List Line Spacing The following code-snippet shows how to reduce the line-spacing between enumerate/itemize list items: \begin{enumerate}
\item\setlength{\parskip}{-3pt} Item line one.
\item Item line two.
\item Item line three.
\item Item line four.
\end{enumerate}
Page MarginsThere are many different ways to control page margins. The easiest solution I've come across is to use the following package declaration for 1 inch margins all around: \documentclass[10pt,a4paper]{article}
\usepackage[a4paper,bottom=1in,top=1in,left=1in,right=1in]{geometry}
BibTeX Bibliography Title Casing
If you're using BibTeX in your LaTeX documents, you may have noticed that Titles in the Biblography/References section at the end of your documet get converted into sentence-case format. That is, the first letter of the Title is capitalized …

Eliminate require_once with Zend_Loader::registerAutoload();

This is a quick post on how to use the Zend Framework Zend_Loader component, and namely the bundled autoloader, to eliminate the need for require_once() statements in your PHP class files. Just place something like the following code somewhere in your bootstrap file (or main index, or any other file executed early in the cycle of every request):
set_include_path(
'.' . PATH_SEPARATOR .
'../../private/library' . PATH_SEPARATOR .
'../../private' . PATH_SEPARATOR .
'../../private/library/Util' . PATH_SEPARATOR .
'../../private/services' . PATH_SEPARATOR .
'../../private/services/helpers' . PATH_SEPARATOR .
get_include_path()
);

require_once "Zend/Loader.php";
Zend_Loader::registerAutoload();
The Zend autoloader works on the convention that any referenced class will reside in one of the directories in your class-path and will be contained in a file of the same name plus a .php extension. That is, if your cod…

VCSM - An SOA/RIA Friendly MVC Upgrade

Anyone who's done any web-development in the last 5 to 10 years is probably familiar with (or has at least heard of) the MVC (Model-View-Controller) design-pattern. The pattern is adopted by more-or-less every notable web framework in every development language, from PHP to Java to ASP and to Flex.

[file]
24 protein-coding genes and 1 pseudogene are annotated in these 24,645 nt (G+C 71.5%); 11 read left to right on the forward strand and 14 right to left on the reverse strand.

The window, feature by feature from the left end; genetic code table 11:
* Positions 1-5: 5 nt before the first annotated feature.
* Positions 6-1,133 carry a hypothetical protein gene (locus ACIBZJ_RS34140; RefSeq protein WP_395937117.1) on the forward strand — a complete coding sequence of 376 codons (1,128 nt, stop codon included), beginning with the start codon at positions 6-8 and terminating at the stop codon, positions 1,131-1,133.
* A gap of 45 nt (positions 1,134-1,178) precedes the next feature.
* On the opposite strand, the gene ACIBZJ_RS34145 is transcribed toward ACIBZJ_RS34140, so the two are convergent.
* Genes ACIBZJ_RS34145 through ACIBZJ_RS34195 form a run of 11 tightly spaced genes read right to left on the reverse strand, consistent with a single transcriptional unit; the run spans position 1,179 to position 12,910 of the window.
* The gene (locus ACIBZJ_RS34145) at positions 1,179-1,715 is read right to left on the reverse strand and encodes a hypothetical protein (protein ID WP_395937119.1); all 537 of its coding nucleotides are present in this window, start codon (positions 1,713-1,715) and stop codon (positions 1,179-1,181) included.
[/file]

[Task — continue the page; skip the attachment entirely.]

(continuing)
In its simplest form MVC is merely a separation of layers, i.e. the Model is responsible for data access (be it from a DB, a CSV file or a Web Service), the Controller is responsible for encapsulating business logic surrounding processing of user actions, and the view simply represents information passed back from the controller to users in different forms. An MVC solution has the advantage that you can theoretically change any of the layers independently of the others.
This pattern has worked well for traditional web applications, but some frameworks and developers are beginning to struggle with how to fit in SOA hook points or RIA toolkits into the mix. I've rencetly started using …

Updated Blogger Template, Again

Just changed to a new Blogger template, yet again. I realized commenting wasn't working in the old template (the embedded comment form would not get displayed on post pages even through all the commenting settings were enabled and the archive Enable Post Pages setting was on as well).
Turns out this is a common bug of sorts with many templates, including some of the dull standard templates available by default. The easiest fix for this is to edit your template HTML code and search for this line:
<b:include data='post' name='comments'/>